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Brazil's former president Lula named cabinet member

Updated: 2016-03-17 11:06

Brazil's former president Lula named cabinet member

Image taken on March 5, 2016 shows Brazil's President Dilma Rousseff (C) and Brazilian former president Luiz Inacio Lula da Silva (R) during her visit to Lula da Silva's residence, in Sao Bernardo do Campo, in the outskirts of Sao Paulo, Brazil. Brazilian former president Luiz Inacio Lula da Silva has been named chief of staff for President Dilma Rousseff's cabinet, government officials said on Wednesday. [Photo/Xinhua]

BRASILIA - Brazilian former president Luiz Inacio Lula da Silva has been named chief of staff for President Dilma Rousseff's cabinet, the president said on Wednesday.

At a press conference held hours after the nomination was announced, Rousseff said she was seeking economic balance and control of inflation with this move.

"The arrival of President Lula da Silva to this ministry is important and relevant. First of all, he brings invaluable political experience. Second, he has deep knowledge of the country's needs and a commitment to the strategic policies we need to take," she added.

Rousseff vowed on Wednesday that the appointment would bring Lula's experience and political knowledge to the government.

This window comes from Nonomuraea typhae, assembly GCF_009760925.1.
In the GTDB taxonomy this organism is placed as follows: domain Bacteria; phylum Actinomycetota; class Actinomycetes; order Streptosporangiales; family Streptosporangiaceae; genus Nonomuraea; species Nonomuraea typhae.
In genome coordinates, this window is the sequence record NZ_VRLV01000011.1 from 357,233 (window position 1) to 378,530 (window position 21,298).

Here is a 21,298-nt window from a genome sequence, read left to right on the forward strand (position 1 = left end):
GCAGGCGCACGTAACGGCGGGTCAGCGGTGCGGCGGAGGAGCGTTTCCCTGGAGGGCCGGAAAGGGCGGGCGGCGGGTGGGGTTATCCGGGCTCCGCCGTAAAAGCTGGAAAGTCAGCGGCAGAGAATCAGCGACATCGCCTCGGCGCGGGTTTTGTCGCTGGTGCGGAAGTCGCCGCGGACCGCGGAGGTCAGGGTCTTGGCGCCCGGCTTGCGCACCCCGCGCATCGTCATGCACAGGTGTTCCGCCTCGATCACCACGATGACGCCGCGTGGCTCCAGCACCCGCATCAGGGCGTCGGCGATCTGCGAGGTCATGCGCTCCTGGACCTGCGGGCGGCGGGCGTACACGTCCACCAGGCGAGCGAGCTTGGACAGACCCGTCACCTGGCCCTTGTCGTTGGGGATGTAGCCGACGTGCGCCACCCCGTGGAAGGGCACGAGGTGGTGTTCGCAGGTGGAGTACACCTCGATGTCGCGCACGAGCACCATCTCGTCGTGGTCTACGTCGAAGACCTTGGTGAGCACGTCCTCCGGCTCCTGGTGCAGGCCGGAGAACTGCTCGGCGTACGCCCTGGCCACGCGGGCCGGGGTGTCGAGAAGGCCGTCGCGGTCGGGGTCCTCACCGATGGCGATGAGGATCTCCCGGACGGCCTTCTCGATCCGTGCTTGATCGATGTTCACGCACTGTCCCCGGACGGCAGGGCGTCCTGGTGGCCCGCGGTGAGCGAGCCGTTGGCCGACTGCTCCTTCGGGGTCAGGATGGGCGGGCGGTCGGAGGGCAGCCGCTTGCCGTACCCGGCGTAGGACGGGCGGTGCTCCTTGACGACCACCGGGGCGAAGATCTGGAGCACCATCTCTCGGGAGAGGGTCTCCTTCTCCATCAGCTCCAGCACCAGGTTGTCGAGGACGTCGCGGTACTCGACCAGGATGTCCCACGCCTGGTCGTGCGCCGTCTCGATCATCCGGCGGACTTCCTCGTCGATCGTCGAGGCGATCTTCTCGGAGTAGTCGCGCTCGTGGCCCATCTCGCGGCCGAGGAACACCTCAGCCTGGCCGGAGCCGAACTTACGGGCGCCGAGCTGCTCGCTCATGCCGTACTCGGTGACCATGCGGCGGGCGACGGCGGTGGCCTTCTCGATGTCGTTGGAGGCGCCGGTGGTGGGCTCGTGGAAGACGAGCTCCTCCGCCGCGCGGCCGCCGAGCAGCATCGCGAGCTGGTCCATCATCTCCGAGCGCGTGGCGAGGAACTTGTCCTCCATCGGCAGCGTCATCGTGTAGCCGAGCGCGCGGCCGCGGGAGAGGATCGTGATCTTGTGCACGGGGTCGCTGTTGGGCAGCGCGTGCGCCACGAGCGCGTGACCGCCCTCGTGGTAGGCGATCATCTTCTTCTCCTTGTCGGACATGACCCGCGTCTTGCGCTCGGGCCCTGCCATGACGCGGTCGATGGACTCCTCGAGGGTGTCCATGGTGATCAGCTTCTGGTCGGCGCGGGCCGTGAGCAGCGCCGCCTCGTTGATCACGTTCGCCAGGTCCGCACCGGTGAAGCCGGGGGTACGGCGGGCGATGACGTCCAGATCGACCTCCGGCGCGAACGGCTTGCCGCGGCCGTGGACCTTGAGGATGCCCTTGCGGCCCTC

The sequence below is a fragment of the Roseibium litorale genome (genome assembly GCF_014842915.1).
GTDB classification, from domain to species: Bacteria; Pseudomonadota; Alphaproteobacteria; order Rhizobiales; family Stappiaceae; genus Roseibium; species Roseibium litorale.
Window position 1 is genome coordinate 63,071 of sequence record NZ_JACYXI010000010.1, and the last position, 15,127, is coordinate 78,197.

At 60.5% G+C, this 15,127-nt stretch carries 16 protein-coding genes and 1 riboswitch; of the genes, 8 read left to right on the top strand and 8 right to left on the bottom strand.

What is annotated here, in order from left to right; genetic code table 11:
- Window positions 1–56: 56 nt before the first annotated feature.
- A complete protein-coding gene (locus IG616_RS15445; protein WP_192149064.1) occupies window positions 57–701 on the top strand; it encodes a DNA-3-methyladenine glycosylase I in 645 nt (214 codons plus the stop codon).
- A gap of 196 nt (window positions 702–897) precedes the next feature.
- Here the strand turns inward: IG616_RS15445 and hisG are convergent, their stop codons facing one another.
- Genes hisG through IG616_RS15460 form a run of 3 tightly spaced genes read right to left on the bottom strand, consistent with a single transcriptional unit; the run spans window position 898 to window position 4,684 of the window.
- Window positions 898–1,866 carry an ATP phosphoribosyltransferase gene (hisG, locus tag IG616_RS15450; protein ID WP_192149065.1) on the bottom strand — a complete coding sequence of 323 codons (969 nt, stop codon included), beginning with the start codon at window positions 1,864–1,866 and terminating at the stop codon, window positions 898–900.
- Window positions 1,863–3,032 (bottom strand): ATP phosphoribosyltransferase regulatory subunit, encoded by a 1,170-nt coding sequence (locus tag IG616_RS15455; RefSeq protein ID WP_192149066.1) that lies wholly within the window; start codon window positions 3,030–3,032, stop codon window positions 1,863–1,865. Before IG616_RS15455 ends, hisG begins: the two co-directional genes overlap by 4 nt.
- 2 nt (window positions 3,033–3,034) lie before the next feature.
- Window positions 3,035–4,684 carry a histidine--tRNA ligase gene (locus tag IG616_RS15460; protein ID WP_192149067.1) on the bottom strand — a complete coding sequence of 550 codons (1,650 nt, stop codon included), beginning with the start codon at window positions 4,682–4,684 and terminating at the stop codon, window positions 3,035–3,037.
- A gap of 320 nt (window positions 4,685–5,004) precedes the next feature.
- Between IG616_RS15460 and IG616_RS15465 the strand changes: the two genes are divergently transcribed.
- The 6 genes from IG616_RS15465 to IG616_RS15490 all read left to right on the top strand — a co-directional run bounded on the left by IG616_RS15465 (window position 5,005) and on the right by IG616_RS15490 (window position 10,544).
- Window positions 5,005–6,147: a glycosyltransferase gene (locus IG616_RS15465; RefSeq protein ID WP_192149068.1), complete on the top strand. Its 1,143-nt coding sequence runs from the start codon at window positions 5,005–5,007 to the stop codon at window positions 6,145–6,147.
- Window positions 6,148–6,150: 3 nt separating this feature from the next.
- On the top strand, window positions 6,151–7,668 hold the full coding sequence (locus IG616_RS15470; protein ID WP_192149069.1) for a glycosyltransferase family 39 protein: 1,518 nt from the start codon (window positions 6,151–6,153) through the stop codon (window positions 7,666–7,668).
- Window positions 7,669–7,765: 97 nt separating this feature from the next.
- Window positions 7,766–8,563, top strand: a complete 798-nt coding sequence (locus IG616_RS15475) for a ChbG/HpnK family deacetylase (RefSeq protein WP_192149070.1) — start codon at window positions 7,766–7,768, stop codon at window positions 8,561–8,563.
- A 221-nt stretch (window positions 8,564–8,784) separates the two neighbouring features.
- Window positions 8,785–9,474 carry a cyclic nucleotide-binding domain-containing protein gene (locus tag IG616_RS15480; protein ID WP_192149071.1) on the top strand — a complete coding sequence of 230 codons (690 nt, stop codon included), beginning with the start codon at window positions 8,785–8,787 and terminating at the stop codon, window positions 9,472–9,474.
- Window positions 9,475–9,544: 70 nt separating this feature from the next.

She also confirmed that the former president will seek to bring financial stability to Brazil, "a compromise ... which he acted upon during the eight years of his government."

The position of chief of staff in Brazil is the most important in the cabinet, tasked with keeping all policy matters on track.

Lula will replace Jaques Wagner, who will now lead Rousseff's group of political advisors. Lula will also be responsible for coordinating the Economic and Social Development Council and for heading up relations with Congress.

This move comes amid mounting legal worries for Lula as he is facing charged of money laundering and obstruction of justice.

Last week, a Sao Paulo judge handed over Lula's case to federal judge Sergio Moro, who is overseeing the sweeping corruption investigation into Petrobras.

However, the position of chief of staff confers upon Lula immunity from all prosecution, except from the Supreme Court, which is seen as favorable to Lula and Rousseff's ruling Workers' Party.

Asked whether Lula entered the cabinet to gain protection from corruption charges against him, Rousseff said such accusations sought to attack the Supreme Court, which is the only court able to judge current cabinet members.

She added that the accusations against Lula were "strange," since "no evidence has been found against him. Let us tell the truth: Lula's arrival in my government strengthens my government and some do not want that to happen."

Ronaldo Caiado, leader in the Senate for the Democrats Party, lambasted Lula and said the former head of state was "trying to hide" and that nobody from his party would now deal with Rousseff's government, O Globo newspaper reported.

Renan Calheiros, Senate leader for the PMDB, the Workers' Party main ally in the government, told the press that Lula enjoyed good relations with Congress but that it could not be said if this move would help to resolve Brazil's political crisis.

Calheiros was set to meet with Lula on Wednesday afternoon.

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